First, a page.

anonymoose
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C++ solution is made with BFS and memoization. I keep track of the previous move that got me to the current square. I then move backwards from the end to print out the moves that were made.
We have to make sure that we don't make any moves that would cause the arrays to go out of bounds, hence all of the if statements.
struct Coord
{
int x = 0;
int y = 0;
Coord(int initX, int initY) :x(initX), y(initY){}
Coord(){}
bool visited = false;
};
void MinMoves(Coord start, Coord end, int size)
{
vector<vector<Coord>> minMoves(size, vector<Coord>(size, Coord()));
queue<Coord> moves;
start.visited = true;
moves.push(start);
while (!moves.empty())
{
Coord move = moves.front();
move.visited = true;
moves.pop();
if (move.x == end.x && move.y == end.y)
break;
if (move.x >= 2 && move.y >= 1 && !minMoves[move.x  2][move.y  1].visited)
{
minMoves[move.x  2][move.y  1] = move;
moves.push(Coord(move.x  2, move.y  1));
}
if (move.x >= 1 && move.y >= 2 && !minMoves[move.x  1][move.y  2].visited)
{
minMoves[move.x  1][move.y  2] = move;
moves.push(Coord(move.x  1, move.y  2));
}
if (move.x >= 2 && move.y <= size  2 && !minMoves[move.x  2][move.y + 1].visited)
{
minMoves[move.x  2][move.y + 1] = move;
moves.push(Coord(move.x  2, move.y + 1));
}
if (move.x >= 1 && move.y <= size  3 && !minMoves[move.x  1][move.y + 2].visited)
{
minMoves[move.x  1][move.y + 2] = move;
moves.push(Coord(move.x  1, move.y + 2));
}
if (move.x <= size  3 && move.y >= 1 && !minMoves[move.x + 2][move.y  1].visited)
{
minMoves[move.x + 2][move.y  1] = move;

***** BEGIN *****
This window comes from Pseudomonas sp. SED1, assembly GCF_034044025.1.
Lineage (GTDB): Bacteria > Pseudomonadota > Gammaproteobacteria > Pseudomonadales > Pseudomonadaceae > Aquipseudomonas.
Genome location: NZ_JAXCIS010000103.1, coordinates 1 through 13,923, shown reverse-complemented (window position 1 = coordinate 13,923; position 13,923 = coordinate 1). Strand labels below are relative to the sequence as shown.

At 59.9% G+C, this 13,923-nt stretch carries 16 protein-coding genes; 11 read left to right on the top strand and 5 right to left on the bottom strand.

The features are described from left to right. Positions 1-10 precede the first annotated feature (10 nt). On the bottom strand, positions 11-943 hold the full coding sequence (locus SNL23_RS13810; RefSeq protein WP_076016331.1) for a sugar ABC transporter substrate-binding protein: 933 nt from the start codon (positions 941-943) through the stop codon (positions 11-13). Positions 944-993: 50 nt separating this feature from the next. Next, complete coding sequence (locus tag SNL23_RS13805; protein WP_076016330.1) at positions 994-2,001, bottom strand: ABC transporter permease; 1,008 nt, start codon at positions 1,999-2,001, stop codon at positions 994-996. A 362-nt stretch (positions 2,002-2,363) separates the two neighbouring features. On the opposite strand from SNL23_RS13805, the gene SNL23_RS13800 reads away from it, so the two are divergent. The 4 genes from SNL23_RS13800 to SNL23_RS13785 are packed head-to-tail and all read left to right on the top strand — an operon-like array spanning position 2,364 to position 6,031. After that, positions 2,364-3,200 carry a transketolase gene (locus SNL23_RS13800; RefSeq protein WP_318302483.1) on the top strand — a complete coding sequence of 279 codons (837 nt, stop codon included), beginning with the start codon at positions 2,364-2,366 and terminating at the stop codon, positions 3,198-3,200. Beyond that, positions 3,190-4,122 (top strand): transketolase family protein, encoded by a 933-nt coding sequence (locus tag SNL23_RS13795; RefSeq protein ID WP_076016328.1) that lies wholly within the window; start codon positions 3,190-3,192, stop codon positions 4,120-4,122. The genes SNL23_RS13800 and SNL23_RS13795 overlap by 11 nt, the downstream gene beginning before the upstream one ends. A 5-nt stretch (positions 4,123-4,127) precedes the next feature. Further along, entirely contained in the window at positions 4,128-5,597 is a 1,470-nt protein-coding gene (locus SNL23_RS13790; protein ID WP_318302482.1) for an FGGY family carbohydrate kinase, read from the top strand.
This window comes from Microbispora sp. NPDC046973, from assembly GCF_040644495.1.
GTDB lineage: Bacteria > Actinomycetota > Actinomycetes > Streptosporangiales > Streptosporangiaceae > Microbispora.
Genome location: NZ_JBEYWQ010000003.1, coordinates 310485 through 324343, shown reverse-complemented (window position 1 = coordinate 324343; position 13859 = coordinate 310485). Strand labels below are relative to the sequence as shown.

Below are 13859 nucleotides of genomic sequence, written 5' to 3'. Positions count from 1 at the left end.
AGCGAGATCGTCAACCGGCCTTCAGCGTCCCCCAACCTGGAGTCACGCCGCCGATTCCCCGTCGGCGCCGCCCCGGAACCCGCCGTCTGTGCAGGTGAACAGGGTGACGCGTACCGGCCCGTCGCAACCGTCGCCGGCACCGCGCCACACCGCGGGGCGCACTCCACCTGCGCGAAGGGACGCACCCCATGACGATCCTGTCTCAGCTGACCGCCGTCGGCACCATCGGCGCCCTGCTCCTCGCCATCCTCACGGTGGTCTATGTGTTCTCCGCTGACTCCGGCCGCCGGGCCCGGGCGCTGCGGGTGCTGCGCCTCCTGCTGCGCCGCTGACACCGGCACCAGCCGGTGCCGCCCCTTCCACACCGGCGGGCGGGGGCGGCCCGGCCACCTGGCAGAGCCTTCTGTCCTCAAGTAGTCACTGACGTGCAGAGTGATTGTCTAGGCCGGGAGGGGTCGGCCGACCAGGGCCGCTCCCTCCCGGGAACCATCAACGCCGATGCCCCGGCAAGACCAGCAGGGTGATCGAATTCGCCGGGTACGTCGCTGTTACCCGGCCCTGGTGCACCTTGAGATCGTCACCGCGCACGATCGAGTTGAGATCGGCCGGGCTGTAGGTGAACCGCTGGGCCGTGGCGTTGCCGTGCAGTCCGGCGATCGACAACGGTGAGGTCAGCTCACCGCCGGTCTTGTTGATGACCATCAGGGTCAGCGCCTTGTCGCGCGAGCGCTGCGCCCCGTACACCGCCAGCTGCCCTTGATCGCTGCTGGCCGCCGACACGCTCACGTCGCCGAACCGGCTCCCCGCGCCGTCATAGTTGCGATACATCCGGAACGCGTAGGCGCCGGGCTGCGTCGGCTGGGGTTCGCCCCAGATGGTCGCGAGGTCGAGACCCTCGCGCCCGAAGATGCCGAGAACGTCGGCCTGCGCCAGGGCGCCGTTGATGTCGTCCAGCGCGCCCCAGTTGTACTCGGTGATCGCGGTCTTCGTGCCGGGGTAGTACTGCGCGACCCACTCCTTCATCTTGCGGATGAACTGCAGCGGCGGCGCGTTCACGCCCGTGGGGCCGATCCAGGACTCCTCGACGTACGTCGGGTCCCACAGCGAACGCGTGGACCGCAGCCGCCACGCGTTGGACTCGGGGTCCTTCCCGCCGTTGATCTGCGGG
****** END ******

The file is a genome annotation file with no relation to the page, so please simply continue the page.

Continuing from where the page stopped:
moves.push(Coord(move.x + 2, move.y  1));
}
if (move.x <= size  2 && move.y >= 2 && !minMoves[move.x + 1][move.y  2].visited)
{
minMoves[move.x + 1][move.y  2] = move;
moves.push(Coord(move.x + 1, move.y  2));
}
if (move.x <= size  3 && move.y <= size  2 && !minMoves[move.x + 2][move.y + 1].visited)
{
minMoves[move.x + 2][move.y + 1] = move;
moves.push(Coord(move.x + 2, move.y + 1));
}
if (move.x <= size  2 && move.y <= size  3 && !minMoves[move.x + 1][move.y + 2].visited)
{
minMoves[move.x + 1][move.y + 2] = move;
moves.push(Coord(move.x + 1, move.y + 2));
}
}
Coord cur = end;
while (cur.x != start.x && cur.y != start.y)
{
cout << cur.x << ", " << cur.y << endl;
cur = minMoves[cur.x][cur.y];
}
cout << cur.x << ", " << cur.y << endl;
}

anonymoose
January 20, 2015 Page:
1
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It seems like this can be answered much more simply than it looks. We can simply keep track of all visited nodes in a hash table. Then traverse the linked list looking for visited nodes, keeping track of connected sequences.
 anonymoose February 04, 2015